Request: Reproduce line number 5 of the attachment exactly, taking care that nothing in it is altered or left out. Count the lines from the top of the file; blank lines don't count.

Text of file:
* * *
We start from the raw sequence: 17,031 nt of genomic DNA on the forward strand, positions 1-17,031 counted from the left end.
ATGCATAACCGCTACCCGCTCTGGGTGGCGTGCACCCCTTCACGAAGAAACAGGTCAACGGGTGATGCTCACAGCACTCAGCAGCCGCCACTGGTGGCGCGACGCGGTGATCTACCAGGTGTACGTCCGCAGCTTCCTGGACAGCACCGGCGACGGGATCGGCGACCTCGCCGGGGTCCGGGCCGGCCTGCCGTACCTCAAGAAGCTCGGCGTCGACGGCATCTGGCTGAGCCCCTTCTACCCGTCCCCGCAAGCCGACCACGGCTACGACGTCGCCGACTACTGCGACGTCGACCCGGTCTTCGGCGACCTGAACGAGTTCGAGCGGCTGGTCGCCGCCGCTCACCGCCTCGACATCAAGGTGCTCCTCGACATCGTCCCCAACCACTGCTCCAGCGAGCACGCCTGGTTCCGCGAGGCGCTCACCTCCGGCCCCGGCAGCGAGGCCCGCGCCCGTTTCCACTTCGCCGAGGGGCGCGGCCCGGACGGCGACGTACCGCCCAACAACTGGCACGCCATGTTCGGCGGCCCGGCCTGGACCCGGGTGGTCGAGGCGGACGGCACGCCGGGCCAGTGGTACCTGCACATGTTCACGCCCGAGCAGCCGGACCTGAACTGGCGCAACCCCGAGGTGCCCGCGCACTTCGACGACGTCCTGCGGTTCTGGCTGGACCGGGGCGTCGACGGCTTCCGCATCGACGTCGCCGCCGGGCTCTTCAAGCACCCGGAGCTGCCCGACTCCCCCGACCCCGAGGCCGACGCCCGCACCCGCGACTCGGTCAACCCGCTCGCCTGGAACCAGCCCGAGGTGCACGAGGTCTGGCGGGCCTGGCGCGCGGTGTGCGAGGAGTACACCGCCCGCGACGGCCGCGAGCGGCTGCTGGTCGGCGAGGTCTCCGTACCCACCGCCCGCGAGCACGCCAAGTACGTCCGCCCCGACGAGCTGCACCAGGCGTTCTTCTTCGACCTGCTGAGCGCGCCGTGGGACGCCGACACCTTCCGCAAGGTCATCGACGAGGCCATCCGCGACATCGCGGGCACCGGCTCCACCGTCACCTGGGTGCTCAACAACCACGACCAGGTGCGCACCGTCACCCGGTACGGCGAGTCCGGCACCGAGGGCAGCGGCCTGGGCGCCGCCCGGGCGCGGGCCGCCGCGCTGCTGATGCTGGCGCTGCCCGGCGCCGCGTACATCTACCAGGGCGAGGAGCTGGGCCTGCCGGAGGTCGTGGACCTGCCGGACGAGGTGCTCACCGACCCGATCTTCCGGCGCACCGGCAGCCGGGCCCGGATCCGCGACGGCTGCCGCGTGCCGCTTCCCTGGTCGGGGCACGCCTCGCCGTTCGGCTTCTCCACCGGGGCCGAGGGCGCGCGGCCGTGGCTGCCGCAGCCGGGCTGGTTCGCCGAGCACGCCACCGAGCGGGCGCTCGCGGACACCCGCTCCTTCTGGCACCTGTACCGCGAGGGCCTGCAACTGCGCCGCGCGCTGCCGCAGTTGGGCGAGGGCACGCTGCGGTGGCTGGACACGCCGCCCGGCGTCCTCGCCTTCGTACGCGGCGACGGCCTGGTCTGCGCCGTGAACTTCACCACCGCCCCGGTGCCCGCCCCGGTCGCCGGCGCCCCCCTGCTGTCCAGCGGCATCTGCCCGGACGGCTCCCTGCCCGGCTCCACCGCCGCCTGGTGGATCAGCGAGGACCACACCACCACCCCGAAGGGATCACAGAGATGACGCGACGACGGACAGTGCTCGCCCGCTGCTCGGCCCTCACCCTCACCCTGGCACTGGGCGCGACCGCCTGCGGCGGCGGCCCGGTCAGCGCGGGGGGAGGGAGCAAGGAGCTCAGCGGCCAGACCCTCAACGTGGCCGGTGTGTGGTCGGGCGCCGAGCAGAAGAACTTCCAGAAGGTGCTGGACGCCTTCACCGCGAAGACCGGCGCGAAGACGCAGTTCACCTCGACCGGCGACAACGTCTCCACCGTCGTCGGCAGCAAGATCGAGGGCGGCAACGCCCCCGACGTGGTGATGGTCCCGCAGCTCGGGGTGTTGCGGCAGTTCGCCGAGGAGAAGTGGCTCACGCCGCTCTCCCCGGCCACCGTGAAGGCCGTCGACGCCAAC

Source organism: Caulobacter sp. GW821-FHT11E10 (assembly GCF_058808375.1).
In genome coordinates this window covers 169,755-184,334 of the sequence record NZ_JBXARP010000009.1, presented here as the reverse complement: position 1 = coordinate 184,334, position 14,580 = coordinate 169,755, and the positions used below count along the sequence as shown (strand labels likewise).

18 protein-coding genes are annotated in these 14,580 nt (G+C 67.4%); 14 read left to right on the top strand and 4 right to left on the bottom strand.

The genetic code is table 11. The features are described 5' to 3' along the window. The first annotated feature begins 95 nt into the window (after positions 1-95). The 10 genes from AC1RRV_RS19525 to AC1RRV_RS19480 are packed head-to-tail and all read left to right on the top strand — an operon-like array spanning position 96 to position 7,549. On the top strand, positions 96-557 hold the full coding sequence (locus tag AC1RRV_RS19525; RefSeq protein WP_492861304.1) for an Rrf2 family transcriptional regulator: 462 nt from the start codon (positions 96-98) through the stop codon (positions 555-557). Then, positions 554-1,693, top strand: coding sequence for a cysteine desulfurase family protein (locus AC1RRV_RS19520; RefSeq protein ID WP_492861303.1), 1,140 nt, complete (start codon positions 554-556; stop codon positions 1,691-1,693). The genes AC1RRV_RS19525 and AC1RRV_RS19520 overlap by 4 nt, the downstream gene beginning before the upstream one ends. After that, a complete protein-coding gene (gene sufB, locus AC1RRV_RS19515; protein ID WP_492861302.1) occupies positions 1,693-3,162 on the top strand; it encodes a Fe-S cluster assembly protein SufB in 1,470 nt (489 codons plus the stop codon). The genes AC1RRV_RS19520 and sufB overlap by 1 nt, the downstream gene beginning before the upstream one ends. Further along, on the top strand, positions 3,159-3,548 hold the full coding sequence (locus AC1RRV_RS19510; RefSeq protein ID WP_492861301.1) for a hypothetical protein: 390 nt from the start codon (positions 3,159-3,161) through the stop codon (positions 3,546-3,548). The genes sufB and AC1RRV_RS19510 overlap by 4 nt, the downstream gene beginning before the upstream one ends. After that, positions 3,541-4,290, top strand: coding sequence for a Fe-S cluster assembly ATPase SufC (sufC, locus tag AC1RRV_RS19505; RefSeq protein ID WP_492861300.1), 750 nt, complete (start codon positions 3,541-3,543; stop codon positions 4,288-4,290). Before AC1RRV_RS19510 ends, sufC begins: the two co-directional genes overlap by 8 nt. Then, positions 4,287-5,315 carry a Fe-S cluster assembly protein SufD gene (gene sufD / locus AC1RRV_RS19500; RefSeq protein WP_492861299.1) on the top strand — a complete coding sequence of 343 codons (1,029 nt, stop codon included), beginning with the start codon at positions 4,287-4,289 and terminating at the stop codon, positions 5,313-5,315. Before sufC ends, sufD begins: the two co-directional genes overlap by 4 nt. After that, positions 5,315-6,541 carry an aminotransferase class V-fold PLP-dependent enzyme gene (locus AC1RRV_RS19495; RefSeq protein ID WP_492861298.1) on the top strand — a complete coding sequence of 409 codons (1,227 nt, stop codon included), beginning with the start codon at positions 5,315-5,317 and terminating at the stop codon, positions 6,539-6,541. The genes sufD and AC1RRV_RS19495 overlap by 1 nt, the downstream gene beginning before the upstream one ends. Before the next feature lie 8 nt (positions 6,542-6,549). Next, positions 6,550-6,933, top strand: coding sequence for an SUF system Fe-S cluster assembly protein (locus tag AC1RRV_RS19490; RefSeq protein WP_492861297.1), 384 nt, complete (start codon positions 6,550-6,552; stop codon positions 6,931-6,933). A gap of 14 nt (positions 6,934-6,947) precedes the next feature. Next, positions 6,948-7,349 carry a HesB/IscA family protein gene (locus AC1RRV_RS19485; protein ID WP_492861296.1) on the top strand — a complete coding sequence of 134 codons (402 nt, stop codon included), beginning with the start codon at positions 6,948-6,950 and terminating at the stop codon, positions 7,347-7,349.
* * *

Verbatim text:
18 protein-coding genes are annotated in these 14,580 nt (G+C 67.4%); 14 read left to right on the top strand and 4 right to left on the bottom strand.